History of Dholavira
The site was initially discovered by a resident of Dholavira village, Shambhudan Gadhvi, in the early 1960’s, who made efforts to bring government attention to the location. The site was “officially” discovered in 1966-68 by Jagat Pati Joshi, of the Archaeological Survey of India (ASI), and excavated almost two decades later by R.S. Bisht in the 1990s. It is among the largest known Harappan settlements in India. After Joshi’s discovery, there has been much excitement and speculation regarding the site, and the archaeological excavations conducted in the 1990s revealed many new details about this ancient city that made it one of the “most exciting discoveries of the past half-century”.
R.S.Bisht writes in his ASI report that the 1990s excavations uncovered the remains of a Harappan city. The remains have elaborate fortifications, fine water structures, and successive settlements that are characterized by intricate planning over the course of a millennium. Thus, Dholavira not only witnessed the phases of the Harappan culture, but also an antecedent culture often referred to as the pre- Harappan culture, as well as a relatively impoverished post-Harappan culture for a short period.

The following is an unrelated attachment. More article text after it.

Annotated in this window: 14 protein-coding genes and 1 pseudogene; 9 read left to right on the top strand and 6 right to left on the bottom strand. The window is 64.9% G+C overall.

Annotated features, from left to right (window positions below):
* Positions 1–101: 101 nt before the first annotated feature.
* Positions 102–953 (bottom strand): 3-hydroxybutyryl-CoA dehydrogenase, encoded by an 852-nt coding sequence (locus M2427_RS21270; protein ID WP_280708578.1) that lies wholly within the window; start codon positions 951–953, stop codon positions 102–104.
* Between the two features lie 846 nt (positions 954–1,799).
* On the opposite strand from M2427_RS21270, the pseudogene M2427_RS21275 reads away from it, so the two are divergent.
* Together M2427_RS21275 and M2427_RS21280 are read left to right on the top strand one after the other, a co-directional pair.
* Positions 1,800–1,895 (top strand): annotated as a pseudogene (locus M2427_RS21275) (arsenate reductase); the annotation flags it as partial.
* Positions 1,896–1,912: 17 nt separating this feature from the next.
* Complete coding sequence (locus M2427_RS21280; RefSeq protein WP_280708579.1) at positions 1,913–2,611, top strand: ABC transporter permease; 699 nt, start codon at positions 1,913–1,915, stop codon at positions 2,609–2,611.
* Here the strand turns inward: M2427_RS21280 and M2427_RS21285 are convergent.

Architecture of Dholavira
Dholavira stands out in its distinctly Harappan town planning, which while adhering to some of the typical Harappan norms, remains distinct from an overall viewpoint. The acropolis (citadel built on a hill) is within the city, but there are two fortified enclosures of similar size (Lothal & Kalibangan) termed ‘Bailey‘ and ‘Castle‘. However, Lothal and Kalibangan are divided into upper and lower towns within the city. Dholavira has three parts– an acropolis or the upper town, a middle town, and a lower town. The acropolis and the middle town, presumably the home of the city’s ruling class, were insulated on all sides with wide open areas and thick fortified walls. With its neat crisscrossing of broad streets at right angles, the middle town might have been home to traders and craftsmen. An interesting feature of this area is the presence of a large ceremonial ground (similar to a stadium), which may have been used for elaborating public events. The towering “castle” is protected by double ramparts. Next to this stands a place called the ‘bailey‘ where officials lived. Below the middle town lies the lower town, where common workers probably live.